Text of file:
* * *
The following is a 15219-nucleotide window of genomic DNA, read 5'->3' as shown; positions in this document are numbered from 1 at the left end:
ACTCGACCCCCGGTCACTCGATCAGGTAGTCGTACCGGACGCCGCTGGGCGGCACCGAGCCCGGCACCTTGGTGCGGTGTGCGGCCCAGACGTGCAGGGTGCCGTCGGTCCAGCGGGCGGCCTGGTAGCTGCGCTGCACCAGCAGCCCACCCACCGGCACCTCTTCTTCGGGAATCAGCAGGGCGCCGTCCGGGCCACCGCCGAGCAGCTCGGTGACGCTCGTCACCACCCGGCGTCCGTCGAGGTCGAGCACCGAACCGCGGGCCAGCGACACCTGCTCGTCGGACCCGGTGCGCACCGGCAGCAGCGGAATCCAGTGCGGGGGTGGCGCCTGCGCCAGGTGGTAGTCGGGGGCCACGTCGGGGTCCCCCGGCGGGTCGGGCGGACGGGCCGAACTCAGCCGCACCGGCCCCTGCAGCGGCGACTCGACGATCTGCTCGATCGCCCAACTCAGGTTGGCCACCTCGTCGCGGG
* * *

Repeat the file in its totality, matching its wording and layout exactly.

The following is a 15219-nucleotide window of genomic DNA, read 5'->3' as shown; positions in this document are numbered from 1 at the left end:
ACTCGACCCCCGGTCACTCGATCAGGTAGTCGTACCGGACGCCGCTGGGCGGCACCGAGCCCGGCACCTTGGTGCGGTGTGCGGCCCAGACGTGCAGGGTGCCGTCGGTCCAGCGGGCGGCCTGGTAGCTGCGCTGCACCAGCAGCCCACCCACCGGCACCTCTTCTTCGGGAATCAGCAGGGCGCCGTCCGGGCCACCGCCGAGCAGCTCGGTGACGCTCGTCACCACCCGGCGTCCGTCGAGGTCGAGCACCGAACCGCGGGCCAGCGACACCTGCTCGTCGGACCCGGTGCGCACCGGCAGCAGCGGAATCCAGTGCGGGGGTGGCGCCTGCGCCAGGTGGTAGTCGGGGGCCACGTCGGGGTCCCCCGGCGGGTCGGGCGGACGGGCCGAACTCAGCCGCACCGGCCCCTGCAGCGGCGACTCGACGATCTGCTCGATCGCCCAACTCAGGTTGGCCACCTCGTCGCGGG